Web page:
The clinical, endoscopic, histologic, manometric, and esophageal potential difference characteristics of 20 patients with columnar epithelia lining the lower esophagus (Barrett's esophagus) are presented. Endoscopically, two distinct types were identified: a circumferential-type and an island-type Barrett's esophagus. Patients with these types exhibited similarities in mean age, duration of symptoms, mean lower esophageal sphincter pressure, and frequency of gross esophagitis. Only patients with the circumferential lesion, however, had esophageal strictures or esophageal ulcers. Manometric testing revealed a range of lower esophageal sphincter pressures from 3 to 33 mmHg and qualitative motor abnormalities (i.e., aperistalsis, repetitive waves, tertiary waves) in 3 patients. Histologically, the frequency of epithelial types was junctional >; specialized columnar >; atrophic fundic epithelium. More importantly, dysplasia was identified in 2 patients with the circumferential lesion and in 1 patient with the island lesion. Potential difference measurements demonstrated that a high potential difference (>;-25 mV) was highly specific (92%), but only moderately sensitive (70%) for detecting Barrett's esophagus. Based on these findings, we conclude (a) that there are at least two endoscopically distinct types of Barrett's esophagus involving the lower esophagus—a circumferential type and an island type, (b) that both types are associated with chronic gastroesophageal reflux, with the island type being accompanied by less severe epithelial injury than the circumferential type, and (c) that the identification of dysplasia in the two types suggests that both are unstable lesions requiring continued surveillance with endoscopy and biopsy.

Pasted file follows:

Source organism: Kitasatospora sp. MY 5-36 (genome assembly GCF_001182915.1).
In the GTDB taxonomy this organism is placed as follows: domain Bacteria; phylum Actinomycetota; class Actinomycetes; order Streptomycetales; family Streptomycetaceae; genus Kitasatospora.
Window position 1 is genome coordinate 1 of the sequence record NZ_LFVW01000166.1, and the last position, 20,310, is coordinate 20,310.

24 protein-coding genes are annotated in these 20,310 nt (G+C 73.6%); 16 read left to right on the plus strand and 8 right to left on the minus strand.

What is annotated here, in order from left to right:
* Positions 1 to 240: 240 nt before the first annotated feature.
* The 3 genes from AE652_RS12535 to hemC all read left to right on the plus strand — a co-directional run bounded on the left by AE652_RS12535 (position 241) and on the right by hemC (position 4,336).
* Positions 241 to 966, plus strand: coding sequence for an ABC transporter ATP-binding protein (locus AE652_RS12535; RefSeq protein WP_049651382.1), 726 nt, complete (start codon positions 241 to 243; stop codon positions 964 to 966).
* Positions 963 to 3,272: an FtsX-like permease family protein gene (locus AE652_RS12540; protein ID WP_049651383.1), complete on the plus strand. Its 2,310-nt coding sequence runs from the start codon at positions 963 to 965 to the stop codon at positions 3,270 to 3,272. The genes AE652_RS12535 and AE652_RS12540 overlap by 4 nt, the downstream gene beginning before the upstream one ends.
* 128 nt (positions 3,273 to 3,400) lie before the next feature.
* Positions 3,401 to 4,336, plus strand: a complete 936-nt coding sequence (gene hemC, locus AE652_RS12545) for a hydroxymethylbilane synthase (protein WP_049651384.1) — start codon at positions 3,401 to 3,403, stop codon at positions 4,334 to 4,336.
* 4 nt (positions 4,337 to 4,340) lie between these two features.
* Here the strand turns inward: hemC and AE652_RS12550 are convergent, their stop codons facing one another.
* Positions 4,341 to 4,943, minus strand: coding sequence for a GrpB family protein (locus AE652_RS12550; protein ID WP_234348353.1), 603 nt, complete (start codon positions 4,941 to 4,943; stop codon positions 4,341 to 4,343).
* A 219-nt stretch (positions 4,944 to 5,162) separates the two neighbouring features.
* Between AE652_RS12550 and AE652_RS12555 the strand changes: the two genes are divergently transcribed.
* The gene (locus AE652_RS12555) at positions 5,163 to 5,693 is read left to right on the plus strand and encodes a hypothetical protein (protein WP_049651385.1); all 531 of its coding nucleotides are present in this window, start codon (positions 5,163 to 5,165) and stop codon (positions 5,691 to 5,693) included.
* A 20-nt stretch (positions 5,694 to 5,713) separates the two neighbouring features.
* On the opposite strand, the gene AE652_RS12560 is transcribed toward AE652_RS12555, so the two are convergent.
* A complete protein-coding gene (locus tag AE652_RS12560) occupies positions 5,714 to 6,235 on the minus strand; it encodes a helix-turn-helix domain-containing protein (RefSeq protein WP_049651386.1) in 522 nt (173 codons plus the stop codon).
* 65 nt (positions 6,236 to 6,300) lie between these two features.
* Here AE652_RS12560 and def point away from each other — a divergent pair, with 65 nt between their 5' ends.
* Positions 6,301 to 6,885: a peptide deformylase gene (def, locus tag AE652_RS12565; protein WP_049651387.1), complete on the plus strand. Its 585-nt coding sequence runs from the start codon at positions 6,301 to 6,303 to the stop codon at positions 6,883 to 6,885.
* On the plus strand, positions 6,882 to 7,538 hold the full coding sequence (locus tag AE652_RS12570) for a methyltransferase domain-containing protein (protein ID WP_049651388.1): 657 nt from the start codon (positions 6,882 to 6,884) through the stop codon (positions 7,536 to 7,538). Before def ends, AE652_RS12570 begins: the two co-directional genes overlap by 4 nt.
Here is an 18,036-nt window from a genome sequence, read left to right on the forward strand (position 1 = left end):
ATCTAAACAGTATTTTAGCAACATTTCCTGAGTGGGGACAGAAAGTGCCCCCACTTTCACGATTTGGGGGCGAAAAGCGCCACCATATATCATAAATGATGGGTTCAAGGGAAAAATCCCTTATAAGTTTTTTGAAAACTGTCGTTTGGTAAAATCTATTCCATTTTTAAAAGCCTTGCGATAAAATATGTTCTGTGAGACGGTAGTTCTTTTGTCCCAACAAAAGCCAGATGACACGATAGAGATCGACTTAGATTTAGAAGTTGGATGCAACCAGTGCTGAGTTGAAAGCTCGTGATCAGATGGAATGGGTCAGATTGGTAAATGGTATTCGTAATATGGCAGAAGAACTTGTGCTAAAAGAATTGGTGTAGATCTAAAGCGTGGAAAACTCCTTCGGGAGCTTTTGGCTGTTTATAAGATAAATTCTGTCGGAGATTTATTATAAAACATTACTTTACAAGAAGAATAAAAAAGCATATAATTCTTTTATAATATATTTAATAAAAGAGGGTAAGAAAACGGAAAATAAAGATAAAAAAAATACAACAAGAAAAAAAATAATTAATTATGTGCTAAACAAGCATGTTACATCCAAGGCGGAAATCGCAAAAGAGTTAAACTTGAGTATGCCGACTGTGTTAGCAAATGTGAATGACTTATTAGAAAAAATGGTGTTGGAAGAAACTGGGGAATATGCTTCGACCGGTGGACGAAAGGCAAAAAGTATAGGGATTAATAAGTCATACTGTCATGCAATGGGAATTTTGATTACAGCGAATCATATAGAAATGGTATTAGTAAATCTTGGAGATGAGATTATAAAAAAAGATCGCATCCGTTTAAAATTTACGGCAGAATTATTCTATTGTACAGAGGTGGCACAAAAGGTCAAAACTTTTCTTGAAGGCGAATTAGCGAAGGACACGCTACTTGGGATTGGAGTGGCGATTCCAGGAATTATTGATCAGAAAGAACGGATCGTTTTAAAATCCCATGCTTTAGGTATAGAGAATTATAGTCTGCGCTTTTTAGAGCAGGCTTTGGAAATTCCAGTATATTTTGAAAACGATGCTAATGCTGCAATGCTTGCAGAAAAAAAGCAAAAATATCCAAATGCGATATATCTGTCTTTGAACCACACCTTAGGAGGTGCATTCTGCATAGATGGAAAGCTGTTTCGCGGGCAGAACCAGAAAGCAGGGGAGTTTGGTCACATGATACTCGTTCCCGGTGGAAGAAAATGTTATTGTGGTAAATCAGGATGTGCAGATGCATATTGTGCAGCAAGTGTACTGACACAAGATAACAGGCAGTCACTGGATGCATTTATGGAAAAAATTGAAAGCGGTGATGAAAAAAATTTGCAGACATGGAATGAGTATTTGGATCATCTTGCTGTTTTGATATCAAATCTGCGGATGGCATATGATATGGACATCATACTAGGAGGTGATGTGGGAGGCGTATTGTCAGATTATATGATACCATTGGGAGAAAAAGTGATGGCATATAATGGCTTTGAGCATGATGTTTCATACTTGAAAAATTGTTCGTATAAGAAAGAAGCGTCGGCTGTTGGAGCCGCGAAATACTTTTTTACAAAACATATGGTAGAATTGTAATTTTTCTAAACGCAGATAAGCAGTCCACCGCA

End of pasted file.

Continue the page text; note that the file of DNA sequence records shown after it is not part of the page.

ASJC Scopus subject areas